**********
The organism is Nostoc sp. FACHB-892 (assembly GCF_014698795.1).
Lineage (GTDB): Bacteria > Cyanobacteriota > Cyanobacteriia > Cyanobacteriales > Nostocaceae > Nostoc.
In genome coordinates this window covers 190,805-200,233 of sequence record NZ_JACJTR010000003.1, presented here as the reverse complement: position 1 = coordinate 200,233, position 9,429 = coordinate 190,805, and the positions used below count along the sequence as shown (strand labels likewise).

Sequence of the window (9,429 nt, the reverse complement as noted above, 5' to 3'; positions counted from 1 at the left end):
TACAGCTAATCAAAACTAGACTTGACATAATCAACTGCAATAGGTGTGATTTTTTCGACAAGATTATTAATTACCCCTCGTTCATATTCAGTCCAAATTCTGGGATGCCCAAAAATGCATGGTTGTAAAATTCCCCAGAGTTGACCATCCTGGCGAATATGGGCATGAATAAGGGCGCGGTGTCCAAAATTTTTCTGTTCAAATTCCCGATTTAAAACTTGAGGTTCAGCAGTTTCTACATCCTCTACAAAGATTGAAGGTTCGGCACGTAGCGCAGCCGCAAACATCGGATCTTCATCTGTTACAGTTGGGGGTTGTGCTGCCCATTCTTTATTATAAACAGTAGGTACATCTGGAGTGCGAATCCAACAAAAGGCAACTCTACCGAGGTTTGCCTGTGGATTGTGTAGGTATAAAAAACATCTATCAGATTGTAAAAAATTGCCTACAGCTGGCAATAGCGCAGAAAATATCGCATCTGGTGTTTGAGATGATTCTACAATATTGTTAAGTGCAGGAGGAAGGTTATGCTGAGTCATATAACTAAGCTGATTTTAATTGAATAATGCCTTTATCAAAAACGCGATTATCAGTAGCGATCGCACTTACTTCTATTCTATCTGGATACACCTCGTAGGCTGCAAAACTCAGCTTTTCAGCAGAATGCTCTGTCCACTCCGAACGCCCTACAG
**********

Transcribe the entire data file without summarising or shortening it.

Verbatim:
The organism is Nostoc sp. FACHB-892 (assembly GCF_014698795.1).
Lineage (GTDB): Bacteria > Cyanobacteriota > Cyanobacteriia > Cyanobacteriales > Nostocaceae > Nostoc.
In genome coordinates this window covers 190,805-200,233 of sequence record NZ_JACJTR010000003.1, presented here as the reverse complement: position 1 = coordinate 200,233, position 9,429 = coordinate 190,805, and the positions used below count along the sequence as shown (strand labels likewise).

Sequence of the window (9,429 nt, the reverse complement as noted above, 5' to 3'; positions counted from 1 at the left end):
TACAGCTAATCAAAACTAGACTTGACATAATCAACTGCAATAGGTGTGATTTTTTCGACAAGATTATTAATTACCCCTCGTTCATATTCAGTCCAAATTCTGGGATGCCCAAAAATGCATGGTTGTAAAATTCCCCAGAGTTGACCATCCTGGCGAATATGGGCATGAATAAGGGCGCGGTGTCCAAAATTTTTCTGTTCAAATTCCCGATTTAAAACTTGAGGTTCAGCAGTTTCTACATCCTCTACAAAGATTGAAGGTTCGGCACGTAGCGCAGCCGCAAACATCGGATCTTCATCTGTTACAGTTGGGGGTTGTGCTGCCCATTCTTTATTATAAACAGTAGGTACATCTGGAGTGCGAATCCAACAAAAGGCAACTCTACCGAGGTTTGCCTGTGGATTGTGTAGGTATAAAAAACATCTATCAGATTGTAAAAAATTGCCTACAGCTGGCAATAGCGCAGAAAATATCGCATCTGGTGTTTGAGATGATTCTACAATATTGTTAAGTGCAGGAGGAAGGTTATGCTGAGTCATATAACTAAGCTGATTTTAATTGAATAATGCCTTTATCAAAAACGCGATTATCAGTAGCGATCGCACTTACTTCTATTCTATCTGGATACACCTCGTAGGCTGCAAAACTCAGCTTTTCAGCAGAATGCTCTGTCCACTCCGAACGCCCTACAG